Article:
Cross Posted at Legal Schnauzer
We recently posted about our experiences with adult bullies and noted that the bullying phenomenon, so much in the news recently, does not end with youth.
So what is a victim to do? Well, the only recourse we know of is to fight back. And that's exactly what my wife and I are doing.
Regular readers know that I was unlawfully terminated from my job at the University of Alabama at Birmingham (UAB). Much the same thing happened to Mrs. Schnauzer at Infinity Property and Casualty. And we had the full rights to our house unlawfully auctioned by the sheriff's office in Shelby County, Alabama. We officially have begun to fight back in federal court.
I recently filed a lawsuit against the University of Alabama Board of Trustees (the legal entity over UAB) and various individuals in connection with my unlawful termination. (See the complaint at the end of this post.)
My wife and I have filed a lawsuit against Shelby County Sheriff Chris Curry and other individuals involved in the unlawful auction of our house. We will be reporting about the basics of that case, and publishing the complaint, shortly.
Evidence strongly suggests that unlawful actions in both cases were driven, at least in part, by individuals connected to Republican Party politics.
Both lawsuits were filed in U.S. District Court for the Northern District of Alabama. Defendants have been served, and the early phases of both cases are under way. We will be reporting on both cases, in real time, here at Legal Schnauzer. (My wife's case against Infinity is being investigated by the EEOC, and we will move forward once that phase is completed.)
Our reporting on these cases will be different from what you find in mainstream news outlets. I know from 11 years in the newspaper business, that reporters who cover courts often regurgitate what judges, lawyers, and clerk's offices feed them. Reporters almost never ask the following questions: Are the judges and the lawyers handling this case in a lawful manner? Are the parties acting in a truthful manner?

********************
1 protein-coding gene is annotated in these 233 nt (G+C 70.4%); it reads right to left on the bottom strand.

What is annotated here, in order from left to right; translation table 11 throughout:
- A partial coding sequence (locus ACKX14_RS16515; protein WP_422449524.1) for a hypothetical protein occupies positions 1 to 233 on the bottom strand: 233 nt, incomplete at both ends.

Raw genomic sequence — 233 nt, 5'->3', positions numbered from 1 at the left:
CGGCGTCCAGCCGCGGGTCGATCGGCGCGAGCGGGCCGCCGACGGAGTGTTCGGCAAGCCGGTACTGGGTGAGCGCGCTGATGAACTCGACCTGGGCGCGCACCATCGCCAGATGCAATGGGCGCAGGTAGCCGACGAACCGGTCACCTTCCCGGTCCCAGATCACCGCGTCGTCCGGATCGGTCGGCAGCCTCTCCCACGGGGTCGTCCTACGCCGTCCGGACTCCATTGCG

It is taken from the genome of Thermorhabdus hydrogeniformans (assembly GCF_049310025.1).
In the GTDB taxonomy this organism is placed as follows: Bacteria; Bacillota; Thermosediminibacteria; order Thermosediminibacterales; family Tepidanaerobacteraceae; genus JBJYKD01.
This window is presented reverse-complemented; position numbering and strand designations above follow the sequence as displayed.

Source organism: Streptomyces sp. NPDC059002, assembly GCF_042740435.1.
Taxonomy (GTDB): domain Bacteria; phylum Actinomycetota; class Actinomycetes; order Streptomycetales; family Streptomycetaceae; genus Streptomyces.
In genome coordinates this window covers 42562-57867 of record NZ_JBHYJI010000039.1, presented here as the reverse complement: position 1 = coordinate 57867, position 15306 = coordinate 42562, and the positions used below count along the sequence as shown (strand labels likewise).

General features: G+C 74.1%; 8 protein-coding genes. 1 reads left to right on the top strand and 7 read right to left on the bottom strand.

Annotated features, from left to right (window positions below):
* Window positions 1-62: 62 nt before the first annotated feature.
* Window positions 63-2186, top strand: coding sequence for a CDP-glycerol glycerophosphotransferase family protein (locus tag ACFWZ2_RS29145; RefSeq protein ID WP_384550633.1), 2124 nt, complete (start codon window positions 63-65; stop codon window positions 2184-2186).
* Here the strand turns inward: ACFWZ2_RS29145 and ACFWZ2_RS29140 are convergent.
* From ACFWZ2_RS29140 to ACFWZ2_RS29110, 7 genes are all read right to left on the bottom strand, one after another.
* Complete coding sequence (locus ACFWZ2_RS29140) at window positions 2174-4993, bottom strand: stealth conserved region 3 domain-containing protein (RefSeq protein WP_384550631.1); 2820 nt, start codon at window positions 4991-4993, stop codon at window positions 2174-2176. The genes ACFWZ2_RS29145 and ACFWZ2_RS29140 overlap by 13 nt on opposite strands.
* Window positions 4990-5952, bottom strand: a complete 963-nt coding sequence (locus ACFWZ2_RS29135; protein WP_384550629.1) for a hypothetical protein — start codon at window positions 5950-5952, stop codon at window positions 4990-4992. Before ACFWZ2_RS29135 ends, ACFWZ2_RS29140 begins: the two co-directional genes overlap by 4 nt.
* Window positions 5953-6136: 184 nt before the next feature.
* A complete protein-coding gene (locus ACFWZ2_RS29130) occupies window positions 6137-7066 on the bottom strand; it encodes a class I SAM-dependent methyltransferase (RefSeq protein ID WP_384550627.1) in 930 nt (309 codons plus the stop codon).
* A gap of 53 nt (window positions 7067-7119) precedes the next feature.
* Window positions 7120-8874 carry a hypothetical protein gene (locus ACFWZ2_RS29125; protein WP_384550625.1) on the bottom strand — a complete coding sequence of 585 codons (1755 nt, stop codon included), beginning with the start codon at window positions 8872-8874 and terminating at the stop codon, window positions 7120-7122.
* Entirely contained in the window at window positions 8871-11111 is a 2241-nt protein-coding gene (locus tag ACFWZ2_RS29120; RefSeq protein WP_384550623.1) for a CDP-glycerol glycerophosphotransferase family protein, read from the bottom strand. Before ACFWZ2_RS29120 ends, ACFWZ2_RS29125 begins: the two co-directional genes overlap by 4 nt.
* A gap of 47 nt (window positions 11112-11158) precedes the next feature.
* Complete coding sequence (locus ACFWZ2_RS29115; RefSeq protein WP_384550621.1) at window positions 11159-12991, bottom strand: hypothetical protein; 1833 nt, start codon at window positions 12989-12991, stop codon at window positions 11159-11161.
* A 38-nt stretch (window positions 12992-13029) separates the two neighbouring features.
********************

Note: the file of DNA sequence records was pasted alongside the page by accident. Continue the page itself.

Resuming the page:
We will be asking those questions, and providing answers, as the cases unfold. It's another example of how the Web has changed the world of journalism. Such reporting would not have been possible a few years back. With the advent of blogs, it very much is possible now.
What is the gist of my lawsuit against the University of Alabama? The No. 1 allegation is that the university fired me because of the content on my blog about matters of public concern. This constitutes a First Amendment violation, encompassing retaliation and wrongful termination. UAB certainly will contest this, but the truth is not in doubt. From the complaint:
One of the university's own employees, Anita Bonasera, stated in a tape-recorded conversation that plaintiff was targeted for investigation and ultimately termination because of his blog content about the Don Siegelman case.
We have published key segments of this audiotape before, and you can check it out again. I tape recorded the conversation with Bonasera, who is UAB's director of employee relations, after she and my former supervisor, Pam Powell, placed me on administrative leave. A link to the three-minute segment is below. For about the first 1:40, Bonasera and I discuss the nature of my job duties. At about 1:50, she admits my job issues are related to my blog. And at roughly the 2:08 mark, she admits I was targeted because of the Siegelman content on my blog.
A key point: Bonasera states that Powell had met with university IT personnel to examine how I had used my computer at work. I was the only person in our department who was subjected to this kind of investigation--and it revealed, as came out in my grievance hearing, that I had never written the first word of my blog on UAB equipment or time. Powell apparently designated certain items from my computer usage as "non-work related activity." Bonasera reveals this to me in a conversation that took place roughly two weeks after I had filed an official grievance against Powell in UAB human resources and had complained to Powell's superior, associate vice president Dale Turnbough, about ongoing age discrimination.
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